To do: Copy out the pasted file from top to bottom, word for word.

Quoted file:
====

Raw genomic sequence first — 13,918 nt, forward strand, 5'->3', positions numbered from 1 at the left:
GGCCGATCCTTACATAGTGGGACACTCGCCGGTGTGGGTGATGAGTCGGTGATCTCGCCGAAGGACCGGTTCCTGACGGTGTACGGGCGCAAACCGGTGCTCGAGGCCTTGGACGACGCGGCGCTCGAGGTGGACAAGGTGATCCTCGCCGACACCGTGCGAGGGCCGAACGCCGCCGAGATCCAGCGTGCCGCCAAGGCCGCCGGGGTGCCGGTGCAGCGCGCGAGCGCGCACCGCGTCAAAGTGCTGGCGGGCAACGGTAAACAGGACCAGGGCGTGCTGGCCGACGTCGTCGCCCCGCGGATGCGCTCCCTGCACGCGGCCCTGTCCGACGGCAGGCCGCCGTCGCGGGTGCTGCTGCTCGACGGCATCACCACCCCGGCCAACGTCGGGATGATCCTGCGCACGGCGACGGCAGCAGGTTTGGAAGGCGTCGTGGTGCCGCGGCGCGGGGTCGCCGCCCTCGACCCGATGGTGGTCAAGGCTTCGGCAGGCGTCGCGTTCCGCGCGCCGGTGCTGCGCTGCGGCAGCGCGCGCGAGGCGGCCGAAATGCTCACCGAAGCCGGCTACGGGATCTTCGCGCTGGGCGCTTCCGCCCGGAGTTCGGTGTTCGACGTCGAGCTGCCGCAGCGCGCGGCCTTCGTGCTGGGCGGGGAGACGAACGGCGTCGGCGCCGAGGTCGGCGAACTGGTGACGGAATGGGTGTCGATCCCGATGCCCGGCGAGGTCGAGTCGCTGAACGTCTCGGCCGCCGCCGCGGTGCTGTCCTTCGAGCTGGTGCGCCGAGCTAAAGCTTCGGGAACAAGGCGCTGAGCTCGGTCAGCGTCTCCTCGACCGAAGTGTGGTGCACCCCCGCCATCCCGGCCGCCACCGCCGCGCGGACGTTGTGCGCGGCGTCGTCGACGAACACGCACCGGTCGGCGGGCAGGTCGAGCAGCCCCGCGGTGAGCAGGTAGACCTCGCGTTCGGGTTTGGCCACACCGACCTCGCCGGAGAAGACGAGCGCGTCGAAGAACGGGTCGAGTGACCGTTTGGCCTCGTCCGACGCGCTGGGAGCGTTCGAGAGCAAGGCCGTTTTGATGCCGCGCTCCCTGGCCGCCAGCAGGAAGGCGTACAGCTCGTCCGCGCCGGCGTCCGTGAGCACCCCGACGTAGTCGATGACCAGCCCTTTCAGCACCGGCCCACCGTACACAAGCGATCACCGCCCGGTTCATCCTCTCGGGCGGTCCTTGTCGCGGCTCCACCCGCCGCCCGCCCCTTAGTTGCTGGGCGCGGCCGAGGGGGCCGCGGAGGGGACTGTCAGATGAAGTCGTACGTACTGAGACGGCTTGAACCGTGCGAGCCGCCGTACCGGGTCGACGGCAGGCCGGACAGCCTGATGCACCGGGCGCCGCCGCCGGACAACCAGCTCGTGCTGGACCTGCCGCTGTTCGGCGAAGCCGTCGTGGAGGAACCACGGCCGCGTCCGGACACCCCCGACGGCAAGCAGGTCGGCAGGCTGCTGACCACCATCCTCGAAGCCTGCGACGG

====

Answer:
Raw genomic sequence first — 13,918 nt, forward strand, 5'->3', positions numbered from 1 at the left:
GGCCGATCCTTACATAGTGGGACACTCGCCGGTGTGGGTGATGAGTCGGTGATCTCGCCGAAGGACCGGTTCCTGACGGTGTACGGGCGCAAACCGGTGCTCGAGGCCTTGGACGACGCGGCGCTCGAGGTGGACAAGGTGATCCTCGCCGACACCGTGCGAGGGCCGAACGCCGCCGAGATCCAGCGTGCCGCCAAGGCCGCCGGGGTGCCGGTGCAGCGCGCGAGCGCGCACCGCGTCAAAGTGCTGGCGGGCAACGGTAAACAGGACCAGGGCGTGCTGGCCGACGTCGTCGCCCCGCGGATGCGCTCCCTGCACGCGGCCCTGTCCGACGGCAGGCCGCCGTCGCGGGTGCTGCTGCTCGACGGCATCACCACCCCGGCCAACGTCGGGATGATCCTGCGCACGGCGACGGCAGCAGGTTTGGAAGGCGTCGTGGTGCCGCGGCGCGGGGTCGCCGCCCTCGACCCGATGGTGGTCAAGGCTTCGGCAGGCGTCGCGTTCCGCGCGCCGGTGCTGCGCTGCGGCAGCGCGCGCGAGGCGGCCGAAATGCTCACCGAAGCCGGCTACGGGATCTTCGCGCTGGGCGCTTCCGCCCGGAGTTCGGTGTTCGACGTCGAGCTGCCGCAGCGCGCGGCCTTCGTGCTGGGCGGGGAGACGAACGGCGTCGGCGCCGAGGTCGGCGAACTGGTGACGGAATGGGTGTCGATCCCGATGCCCGGCGAGGTCGAGTCGCTGAACGTCTCGGCCGCCGCCGCGGTGCTGTCCTTCGAGCTGGTGCGCCGAGCTAAAGCTTCGGGAACAAGGCGCTGAGCTCGGTCAGCGTCTCCTCGACCGAAGTGTGGTGCACCCCCGCCATCCCGGCCGCCACCGCCGCGCGGACGTTGTGCGCGGCGTCGTCGACGAACACGCACCGGTCGGCGGGCAGGTCGAGCAGCCCCGCGGTGAGCAGGTAGACCTCGCGTTCGGGTTTGGCCACACCGACCTCGCCGGAGAAGACGAGCGCGTCGAAGAACGGGTCGAGTGACCGTTTGGCCTCGTCCGACGCGCTGGGAGCGTTCGAGAGCAAGGCCGTTTTGATGCCGCGCTCCCTGGCCGCCAGCAGGAAGGCGTACAGCTCGTCCGCGCCGGCGTCCGTGAGCACCCCGACGTAGTCGATGACCAGCCCTTTCAGCACCGGCCCACCGTACACAAGCGATCACCGCCCGGTTCATCCTCTCGGGCGGTCCTTGTCGCGGCTCCACCCGCCGCCCGCCCCTTAGTTGCTGGGCGCGGCCGAGGGGGCCGCGGAGGGGACTGTCAGATGAAGTCGTACGTACTGAGACGGCTTGAACCGTGCGAGCCGCCGTACCGGGTCGACGGCAGGCCGGACAGCCTGATGCACCGGGCGCCGCCGCCGGACAACCAGCTCGTGCTGGACCTGCCGCTGTTCGGCGAAGCCGTCGTGGAGGAACCACGGCCGCGTCCGGACACCCCCGACGGCAAGCAGGTCGGCAGGCTGCTGACCACCATCCTCGAAGCCTGCGACGG